Compare any two graphics cards:
Radeon HD 7850 vs Radeon R9 290
IntroThe Radeon HD 7850 makes use of a 28 nm design. AMD has clocked the core frequency at 860 MHz. The GDDR5 memory works at a speed of 1200 MHz on this model. It features 1024 SPUs along with 64 TAUs and 32 ROPs.
Compare all that to the Radeon R9 290, which comes with clock speeds of 800 MHz on the GPU, and 1250 MHz on the 4096 MB of GDDR5 RAM. It features 2560 SPUs along with 160 Texture Address Units and 64 ROPs.
Power Usage and Theoretical Benchmarks
Power Consumption (Max TDP)
The Radeon R9 290 should in theory perform quite a bit faster than the Radeon HD 7850 overall. (explain)
Texel RateThe Radeon R9 290 will be quite a bit (approximately 133%) better at AF than the Radeon HD 7850. (explain)
Pixel RateThe Radeon R9 290 will be much (about 86%) faster with regards to full screen anti-aliasing than the Radeon HD 7850, and also should be capable of handling higher resolutions without slowing down too much. (explain)
Please note that the above 'benchmarks' are all just theoretical - the results were calculated based on the card's specifications, and real-world performance may (and probably will) vary at least a bit.
Please note that the price comparisons are based on search keywords - sometimes it might show cards with very similar names that are not exactly the same as the one chosen in the comparison. We do try to filter out the wrong results as best we can, though.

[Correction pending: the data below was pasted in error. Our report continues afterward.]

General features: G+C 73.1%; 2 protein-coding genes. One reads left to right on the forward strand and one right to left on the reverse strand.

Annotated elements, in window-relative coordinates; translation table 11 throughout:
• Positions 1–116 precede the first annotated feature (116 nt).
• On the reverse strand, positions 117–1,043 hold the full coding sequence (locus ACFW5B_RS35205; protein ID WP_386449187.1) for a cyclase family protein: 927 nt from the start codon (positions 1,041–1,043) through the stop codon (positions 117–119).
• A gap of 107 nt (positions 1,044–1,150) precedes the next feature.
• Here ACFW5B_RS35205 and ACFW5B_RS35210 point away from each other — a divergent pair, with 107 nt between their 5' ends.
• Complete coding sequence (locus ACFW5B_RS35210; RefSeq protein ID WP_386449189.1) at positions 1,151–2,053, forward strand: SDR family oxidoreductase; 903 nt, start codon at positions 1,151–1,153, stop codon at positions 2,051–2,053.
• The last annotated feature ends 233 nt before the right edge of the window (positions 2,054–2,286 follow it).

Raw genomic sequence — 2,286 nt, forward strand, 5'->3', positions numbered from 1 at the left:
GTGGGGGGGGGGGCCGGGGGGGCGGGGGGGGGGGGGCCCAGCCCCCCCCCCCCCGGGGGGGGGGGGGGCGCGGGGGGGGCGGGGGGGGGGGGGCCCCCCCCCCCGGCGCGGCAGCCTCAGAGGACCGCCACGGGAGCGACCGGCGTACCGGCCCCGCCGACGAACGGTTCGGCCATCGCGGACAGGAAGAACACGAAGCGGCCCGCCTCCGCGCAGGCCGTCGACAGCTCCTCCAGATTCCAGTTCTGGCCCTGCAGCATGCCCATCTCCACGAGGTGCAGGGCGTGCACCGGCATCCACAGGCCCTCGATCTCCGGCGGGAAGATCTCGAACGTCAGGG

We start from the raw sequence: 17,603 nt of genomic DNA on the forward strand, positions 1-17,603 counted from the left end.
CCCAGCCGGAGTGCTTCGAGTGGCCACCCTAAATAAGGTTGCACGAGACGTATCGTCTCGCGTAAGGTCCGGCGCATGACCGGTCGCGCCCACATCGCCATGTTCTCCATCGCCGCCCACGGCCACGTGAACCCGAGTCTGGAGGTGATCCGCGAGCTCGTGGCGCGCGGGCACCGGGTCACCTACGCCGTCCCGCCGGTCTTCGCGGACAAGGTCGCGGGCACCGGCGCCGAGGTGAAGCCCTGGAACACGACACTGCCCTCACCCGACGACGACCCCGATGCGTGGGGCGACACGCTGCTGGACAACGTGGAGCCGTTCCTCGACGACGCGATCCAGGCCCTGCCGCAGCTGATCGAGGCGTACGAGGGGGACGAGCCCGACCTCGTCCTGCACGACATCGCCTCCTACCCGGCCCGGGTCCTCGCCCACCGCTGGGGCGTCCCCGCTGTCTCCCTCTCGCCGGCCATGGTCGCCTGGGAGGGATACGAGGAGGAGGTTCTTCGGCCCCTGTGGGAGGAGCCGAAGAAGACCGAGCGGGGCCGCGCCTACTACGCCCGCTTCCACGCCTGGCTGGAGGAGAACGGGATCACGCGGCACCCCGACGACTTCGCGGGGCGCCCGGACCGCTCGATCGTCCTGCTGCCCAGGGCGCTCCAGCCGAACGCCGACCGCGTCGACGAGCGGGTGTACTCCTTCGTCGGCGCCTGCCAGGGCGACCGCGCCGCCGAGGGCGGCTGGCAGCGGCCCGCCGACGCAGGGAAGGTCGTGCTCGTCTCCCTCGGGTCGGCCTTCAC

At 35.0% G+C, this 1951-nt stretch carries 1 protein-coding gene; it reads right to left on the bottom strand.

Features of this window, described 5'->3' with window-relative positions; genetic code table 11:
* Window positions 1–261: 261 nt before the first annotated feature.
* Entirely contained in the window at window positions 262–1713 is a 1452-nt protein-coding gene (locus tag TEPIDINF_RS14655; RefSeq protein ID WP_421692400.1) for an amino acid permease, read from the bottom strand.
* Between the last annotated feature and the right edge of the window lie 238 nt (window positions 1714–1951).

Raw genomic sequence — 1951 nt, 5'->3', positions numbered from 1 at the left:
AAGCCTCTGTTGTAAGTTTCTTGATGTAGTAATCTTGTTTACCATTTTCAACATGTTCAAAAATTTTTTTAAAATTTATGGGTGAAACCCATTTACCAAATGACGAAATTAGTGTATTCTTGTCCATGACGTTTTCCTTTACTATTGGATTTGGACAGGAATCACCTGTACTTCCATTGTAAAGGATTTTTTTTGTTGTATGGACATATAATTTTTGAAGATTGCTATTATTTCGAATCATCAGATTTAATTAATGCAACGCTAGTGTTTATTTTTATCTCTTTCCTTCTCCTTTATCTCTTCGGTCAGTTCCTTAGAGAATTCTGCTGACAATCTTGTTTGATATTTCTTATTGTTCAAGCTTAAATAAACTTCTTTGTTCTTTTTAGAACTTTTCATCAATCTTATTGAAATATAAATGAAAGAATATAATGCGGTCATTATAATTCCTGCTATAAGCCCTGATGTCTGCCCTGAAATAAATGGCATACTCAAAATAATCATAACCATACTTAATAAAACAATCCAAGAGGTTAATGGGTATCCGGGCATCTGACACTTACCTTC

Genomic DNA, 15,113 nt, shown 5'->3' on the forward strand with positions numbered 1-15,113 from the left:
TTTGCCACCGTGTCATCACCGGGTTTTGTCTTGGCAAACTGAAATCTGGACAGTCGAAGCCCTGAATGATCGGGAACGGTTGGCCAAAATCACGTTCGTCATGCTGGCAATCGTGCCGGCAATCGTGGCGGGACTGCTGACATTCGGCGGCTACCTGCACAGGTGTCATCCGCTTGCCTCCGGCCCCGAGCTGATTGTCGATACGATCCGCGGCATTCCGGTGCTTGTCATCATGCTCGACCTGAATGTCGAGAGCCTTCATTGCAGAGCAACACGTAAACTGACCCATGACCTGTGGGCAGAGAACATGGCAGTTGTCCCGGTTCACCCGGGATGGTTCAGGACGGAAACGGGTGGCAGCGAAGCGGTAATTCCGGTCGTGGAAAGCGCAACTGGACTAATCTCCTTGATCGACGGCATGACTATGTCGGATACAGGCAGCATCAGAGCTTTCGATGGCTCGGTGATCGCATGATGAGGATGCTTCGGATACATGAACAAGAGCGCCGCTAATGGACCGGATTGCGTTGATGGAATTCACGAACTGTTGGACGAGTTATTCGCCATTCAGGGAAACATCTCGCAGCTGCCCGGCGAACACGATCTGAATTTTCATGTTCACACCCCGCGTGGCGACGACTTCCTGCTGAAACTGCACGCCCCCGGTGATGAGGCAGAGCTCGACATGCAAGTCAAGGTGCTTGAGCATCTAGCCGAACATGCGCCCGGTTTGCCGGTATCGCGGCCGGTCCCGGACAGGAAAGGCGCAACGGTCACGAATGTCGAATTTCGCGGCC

Memory Bandwidth: Bandwidth is the max amount of data (measured in megabytes per second) that can be transferred over the external memory interface within a second. It is calculated by multiplying the interface width by its memory clock speed. If the card has DDR type memory, it should be multiplied by 2 once again. If DDR5, multiply by 4 instead. The higher the memory bandwidth, the better the card will be in general. It especially helps with anti-aliasing, High Dynamic Range and higher screen resolutions.
Texel Rate: Texel rate is the maximum texture map elements (texels) that are applied per second. This number is calculated by multiplying the total texture units by the core speed of the chip. The higher the texel rate, the better the graphics card will be at handling texture filtering (anisotropic filtering - AF). It is measured in millions of texels processed per second.
Pixel Rate: Pixel rate is the maximum number of pixels that the graphics chip could possibly record to the local memory in one second - measured in millions of pixels per second. The number is calculated by multiplying the amount of Raster Operations Pipelines by the the core clock speed. ROPs (Raster Operations Pipelines - also called Render Output Units) are responsible for drawing the pixels (image) on the screen. The actual pixel fill rate is also dependant on many other factors, most notably the memory bandwidth - the lower the memory bandwidth is, the lower the ability to reach the max fill rate.